She nagged him continuously; telling him that she had married beneath her and made this statement publicly many times. She said he wasn't any good; that she did not love him; that she was ashamed to go out with him and would never go out with him socially.

She accused him of making a "botch" of everything, before many people. She had a terrible temper and abused him with vile names before friends and relatives and in public places. She stated publicly that she would never live with him and that he and his family were nothing but trash. She accused him of infidelity all the time. She named a member of the church choir to which they both belonged, as one with whom he was unfaithful. Another time she accused him of being unfaithful with a waitress at a local restaurant. These accusations were made publicly, so that they became the butt of local gossip, to his great embarrassment.

The appellee denies any unfaithfulness; contends that he was a good husband and the master believed him and found him to be the injured and innocent spouse.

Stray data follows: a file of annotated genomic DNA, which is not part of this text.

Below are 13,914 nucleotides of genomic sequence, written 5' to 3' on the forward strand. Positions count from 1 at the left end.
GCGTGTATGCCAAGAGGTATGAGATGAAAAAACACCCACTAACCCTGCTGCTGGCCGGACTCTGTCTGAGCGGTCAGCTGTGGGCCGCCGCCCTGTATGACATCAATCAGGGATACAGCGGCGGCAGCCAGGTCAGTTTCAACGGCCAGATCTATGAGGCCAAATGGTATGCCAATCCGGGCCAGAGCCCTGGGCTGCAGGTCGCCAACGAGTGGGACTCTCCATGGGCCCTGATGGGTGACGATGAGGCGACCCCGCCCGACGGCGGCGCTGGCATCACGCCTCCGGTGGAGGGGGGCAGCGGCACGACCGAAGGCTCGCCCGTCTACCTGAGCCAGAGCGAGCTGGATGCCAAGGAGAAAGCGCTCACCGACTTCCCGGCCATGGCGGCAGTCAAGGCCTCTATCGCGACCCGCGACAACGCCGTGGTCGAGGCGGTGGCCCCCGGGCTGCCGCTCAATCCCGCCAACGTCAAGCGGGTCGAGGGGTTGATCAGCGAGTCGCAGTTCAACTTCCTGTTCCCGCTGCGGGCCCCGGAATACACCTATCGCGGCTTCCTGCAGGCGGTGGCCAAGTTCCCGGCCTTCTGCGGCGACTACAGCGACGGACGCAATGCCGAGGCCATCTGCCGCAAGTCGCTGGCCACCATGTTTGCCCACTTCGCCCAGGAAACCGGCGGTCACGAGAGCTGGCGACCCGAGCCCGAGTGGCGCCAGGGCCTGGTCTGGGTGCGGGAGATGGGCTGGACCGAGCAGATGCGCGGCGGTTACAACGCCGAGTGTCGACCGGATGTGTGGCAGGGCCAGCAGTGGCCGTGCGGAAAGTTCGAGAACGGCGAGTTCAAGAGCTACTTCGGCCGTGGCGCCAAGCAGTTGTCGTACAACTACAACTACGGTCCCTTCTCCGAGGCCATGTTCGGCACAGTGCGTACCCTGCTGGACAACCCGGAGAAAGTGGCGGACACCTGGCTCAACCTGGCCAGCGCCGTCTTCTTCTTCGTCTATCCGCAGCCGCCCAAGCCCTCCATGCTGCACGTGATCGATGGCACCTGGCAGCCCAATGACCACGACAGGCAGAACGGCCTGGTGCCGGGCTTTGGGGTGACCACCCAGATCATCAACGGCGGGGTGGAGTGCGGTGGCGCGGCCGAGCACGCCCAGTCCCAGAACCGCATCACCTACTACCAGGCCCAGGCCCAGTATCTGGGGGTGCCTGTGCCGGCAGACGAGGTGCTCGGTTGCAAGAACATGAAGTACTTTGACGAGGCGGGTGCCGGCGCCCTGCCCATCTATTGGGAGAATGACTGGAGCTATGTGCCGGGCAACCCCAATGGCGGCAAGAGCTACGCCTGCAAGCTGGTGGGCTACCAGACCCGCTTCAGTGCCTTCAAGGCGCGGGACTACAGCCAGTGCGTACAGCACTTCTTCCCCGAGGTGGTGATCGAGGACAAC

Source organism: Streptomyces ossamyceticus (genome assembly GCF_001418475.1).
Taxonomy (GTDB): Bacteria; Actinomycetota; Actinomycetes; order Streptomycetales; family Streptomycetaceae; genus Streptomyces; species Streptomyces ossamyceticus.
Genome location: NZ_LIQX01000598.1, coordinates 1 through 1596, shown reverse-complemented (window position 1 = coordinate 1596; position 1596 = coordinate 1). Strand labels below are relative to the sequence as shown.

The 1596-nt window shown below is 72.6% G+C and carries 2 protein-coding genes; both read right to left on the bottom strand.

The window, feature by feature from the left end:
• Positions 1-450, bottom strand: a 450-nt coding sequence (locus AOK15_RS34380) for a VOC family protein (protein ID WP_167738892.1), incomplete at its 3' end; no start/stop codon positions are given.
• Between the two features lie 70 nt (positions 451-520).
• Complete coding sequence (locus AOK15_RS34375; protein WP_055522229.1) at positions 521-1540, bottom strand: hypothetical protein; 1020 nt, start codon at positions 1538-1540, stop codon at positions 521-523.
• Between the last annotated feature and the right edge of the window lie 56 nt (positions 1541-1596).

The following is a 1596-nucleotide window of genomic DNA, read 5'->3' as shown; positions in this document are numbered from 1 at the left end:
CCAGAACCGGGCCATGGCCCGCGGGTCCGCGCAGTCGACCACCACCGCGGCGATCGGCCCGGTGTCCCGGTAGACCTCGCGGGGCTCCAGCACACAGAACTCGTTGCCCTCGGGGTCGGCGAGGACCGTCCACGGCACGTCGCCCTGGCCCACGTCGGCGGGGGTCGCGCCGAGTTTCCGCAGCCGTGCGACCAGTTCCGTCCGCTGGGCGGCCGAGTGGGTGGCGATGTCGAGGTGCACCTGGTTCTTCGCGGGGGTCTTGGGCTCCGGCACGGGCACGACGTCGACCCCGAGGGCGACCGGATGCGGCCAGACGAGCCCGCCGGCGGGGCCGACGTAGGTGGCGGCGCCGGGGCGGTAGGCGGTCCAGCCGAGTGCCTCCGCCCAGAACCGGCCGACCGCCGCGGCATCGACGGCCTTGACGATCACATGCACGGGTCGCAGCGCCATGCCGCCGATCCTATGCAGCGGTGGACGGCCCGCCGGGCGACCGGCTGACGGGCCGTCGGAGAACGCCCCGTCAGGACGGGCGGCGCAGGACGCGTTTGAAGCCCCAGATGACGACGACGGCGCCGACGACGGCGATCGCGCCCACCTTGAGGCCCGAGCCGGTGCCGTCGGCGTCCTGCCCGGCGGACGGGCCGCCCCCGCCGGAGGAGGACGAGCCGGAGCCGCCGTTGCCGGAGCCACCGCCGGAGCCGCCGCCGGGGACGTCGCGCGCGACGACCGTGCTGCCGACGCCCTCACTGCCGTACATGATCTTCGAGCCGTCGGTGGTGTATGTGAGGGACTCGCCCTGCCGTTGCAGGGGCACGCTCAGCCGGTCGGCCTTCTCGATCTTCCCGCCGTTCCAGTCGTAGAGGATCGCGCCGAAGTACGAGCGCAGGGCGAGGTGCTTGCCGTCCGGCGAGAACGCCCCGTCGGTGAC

[ 183 Pa. Super. Page 471]

"The master's report, although advisory only, is to be given the fullest consideration as regards the credibility of witnesses whom he has seen and heard, and in this respect his report should not be lightly disregarded. ... However, the master's advantage obtained through seeing and hearing the witnesses exists only where the findings depend upon the credibility of witnesses." Boyer v. Boyer, 183 Pa. Superior Ct. 260, 263, 130 A.2d 265. In the instant case, if we believe the testimony of the appellee and his witnesses, and disbelieve the testimony of the appellant and her witnesses, as the master did, the charge of indignities to the person is made out.